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We don’t completely understand what causes DCIS. It’s likely to be a result of multiple factors.
Things that can increase your risk of developing a disease are called risk factors. There are a number of risk factors that may slightly increase a woman’s risk of getting DCIS or breast cancer. However, women with no risk factors can develop DCIS, and there are women with risk factors who don’t get DCIS. The risk factors for DCIS and invasive breast cancer are similar.
Possible risk factors include: getting older, hormonal factors, a family history of breast cancer, some breast conditions and certain lifestyle factors.
The risk of DCIS increases with age – it’s rare in young women.
Long, uninterrupted periods of exposure to the hormones oestrogen and progesterone can influence the risk of breast cancer. Factors that increase this are:
Your risk is also higher if you’ve had:
The following lifestyle factors may slightly increase your risk:
Sometimes, DCIS is linked to an inherited breast cancer gene. This is more likely if there’s a strong history of breast cancer in a family. The chances of there being a breast cancer gene in your family increase if:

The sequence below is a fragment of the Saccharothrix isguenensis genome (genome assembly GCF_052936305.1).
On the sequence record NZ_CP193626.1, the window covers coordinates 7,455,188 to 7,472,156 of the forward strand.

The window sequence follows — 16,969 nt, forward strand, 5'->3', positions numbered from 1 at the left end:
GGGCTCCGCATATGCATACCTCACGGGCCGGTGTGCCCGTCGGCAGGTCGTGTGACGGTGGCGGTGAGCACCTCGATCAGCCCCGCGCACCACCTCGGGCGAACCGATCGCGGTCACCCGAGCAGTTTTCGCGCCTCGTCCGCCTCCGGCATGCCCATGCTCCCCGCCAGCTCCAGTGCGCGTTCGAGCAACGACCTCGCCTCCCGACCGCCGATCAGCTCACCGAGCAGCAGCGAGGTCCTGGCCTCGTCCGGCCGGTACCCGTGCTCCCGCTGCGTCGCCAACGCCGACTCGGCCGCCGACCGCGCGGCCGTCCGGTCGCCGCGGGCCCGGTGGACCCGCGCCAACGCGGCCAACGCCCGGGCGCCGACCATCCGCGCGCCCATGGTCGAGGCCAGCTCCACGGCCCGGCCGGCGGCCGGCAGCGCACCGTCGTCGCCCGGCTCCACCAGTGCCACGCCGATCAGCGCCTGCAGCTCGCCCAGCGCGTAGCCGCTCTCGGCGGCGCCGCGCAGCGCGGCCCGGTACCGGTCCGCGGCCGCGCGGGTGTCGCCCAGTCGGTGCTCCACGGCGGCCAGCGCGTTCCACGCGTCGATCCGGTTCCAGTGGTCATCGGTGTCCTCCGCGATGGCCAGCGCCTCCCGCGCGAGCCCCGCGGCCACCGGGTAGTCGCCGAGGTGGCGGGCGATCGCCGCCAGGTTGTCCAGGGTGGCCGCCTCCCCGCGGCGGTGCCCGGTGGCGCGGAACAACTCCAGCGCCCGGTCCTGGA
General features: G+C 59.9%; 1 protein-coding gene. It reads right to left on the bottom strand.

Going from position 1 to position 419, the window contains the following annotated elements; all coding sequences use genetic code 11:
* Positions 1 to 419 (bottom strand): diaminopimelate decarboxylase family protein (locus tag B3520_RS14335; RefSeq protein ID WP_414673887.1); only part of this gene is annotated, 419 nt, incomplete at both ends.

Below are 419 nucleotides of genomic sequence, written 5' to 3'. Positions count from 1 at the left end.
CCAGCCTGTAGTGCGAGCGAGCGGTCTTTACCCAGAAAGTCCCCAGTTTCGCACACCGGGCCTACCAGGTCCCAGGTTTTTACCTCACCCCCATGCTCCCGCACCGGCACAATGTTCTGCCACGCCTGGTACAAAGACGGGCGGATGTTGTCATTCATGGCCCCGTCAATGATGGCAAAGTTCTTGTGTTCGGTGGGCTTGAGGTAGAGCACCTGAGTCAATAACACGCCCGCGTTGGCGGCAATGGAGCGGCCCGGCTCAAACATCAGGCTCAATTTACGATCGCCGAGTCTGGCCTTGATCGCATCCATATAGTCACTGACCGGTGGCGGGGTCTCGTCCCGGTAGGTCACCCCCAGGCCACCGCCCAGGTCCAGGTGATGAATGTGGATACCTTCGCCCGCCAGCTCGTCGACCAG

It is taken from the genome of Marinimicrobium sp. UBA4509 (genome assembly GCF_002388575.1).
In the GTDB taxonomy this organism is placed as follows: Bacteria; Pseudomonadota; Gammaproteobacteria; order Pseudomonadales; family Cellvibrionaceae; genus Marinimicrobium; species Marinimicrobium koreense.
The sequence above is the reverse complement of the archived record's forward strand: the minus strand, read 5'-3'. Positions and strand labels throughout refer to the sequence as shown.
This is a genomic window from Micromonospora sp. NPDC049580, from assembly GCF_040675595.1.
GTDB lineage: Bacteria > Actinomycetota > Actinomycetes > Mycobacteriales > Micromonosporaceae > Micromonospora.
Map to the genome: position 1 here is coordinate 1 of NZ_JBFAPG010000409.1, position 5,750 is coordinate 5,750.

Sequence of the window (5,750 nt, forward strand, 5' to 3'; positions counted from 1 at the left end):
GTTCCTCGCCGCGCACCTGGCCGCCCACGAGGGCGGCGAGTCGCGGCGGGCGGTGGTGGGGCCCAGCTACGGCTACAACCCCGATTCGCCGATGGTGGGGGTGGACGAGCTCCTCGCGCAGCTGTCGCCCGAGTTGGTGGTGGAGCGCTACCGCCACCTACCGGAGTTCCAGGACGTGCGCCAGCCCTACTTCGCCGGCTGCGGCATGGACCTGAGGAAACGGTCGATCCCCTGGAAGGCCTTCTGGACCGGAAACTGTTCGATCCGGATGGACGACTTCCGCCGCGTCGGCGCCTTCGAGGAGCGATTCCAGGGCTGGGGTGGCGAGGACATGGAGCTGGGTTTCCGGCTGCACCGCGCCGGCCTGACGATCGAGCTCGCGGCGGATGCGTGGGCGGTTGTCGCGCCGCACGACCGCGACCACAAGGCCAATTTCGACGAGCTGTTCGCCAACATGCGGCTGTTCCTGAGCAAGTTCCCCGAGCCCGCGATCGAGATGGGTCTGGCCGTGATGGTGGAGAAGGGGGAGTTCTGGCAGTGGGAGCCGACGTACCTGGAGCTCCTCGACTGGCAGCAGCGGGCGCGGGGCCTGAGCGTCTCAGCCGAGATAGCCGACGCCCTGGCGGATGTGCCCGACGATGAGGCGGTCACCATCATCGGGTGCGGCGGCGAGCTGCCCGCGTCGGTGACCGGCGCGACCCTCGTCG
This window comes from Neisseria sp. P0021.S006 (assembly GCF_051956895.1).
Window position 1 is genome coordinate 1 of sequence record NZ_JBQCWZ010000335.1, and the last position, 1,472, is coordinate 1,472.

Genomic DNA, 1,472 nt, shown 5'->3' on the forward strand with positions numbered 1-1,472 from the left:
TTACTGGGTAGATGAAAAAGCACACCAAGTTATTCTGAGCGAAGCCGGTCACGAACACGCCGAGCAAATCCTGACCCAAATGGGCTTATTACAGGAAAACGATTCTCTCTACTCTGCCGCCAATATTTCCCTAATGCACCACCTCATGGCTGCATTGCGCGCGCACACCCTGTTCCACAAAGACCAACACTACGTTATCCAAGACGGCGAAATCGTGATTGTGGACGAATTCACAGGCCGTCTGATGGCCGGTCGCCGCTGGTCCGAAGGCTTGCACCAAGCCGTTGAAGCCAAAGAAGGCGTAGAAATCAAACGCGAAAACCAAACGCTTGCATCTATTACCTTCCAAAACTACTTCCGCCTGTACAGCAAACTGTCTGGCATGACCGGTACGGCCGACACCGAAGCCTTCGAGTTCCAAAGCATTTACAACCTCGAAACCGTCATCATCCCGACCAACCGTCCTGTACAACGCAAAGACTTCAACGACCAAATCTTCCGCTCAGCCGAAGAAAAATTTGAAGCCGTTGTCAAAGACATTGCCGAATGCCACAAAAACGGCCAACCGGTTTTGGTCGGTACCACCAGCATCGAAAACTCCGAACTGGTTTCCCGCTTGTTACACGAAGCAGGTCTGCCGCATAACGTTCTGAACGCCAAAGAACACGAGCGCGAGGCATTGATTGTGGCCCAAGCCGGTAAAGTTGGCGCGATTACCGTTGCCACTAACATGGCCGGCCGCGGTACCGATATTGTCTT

The genes most commonly linked to an increased risk of breast cancer in families are BRCA1 and BRCA2. If you’re concerned that there may be a history of breast cancer in your family, ask your GP or breast specialist to refer you to a family cancer clinic.
If you’re worried about your whether you may have an inherited genetic link for breast cancer, our website has an interactive software program called OPERA| (Online Personal Education and Risk Assessment) that gives you support and personalised information about your breast cancer risk.
OPERA isn’t intended to take the place of professional genetic counselling services, so if you’re concerned about genetic risk, you should still consult your doctor.
Content last reviewed: 1 February 2011
Next planned review: 2013
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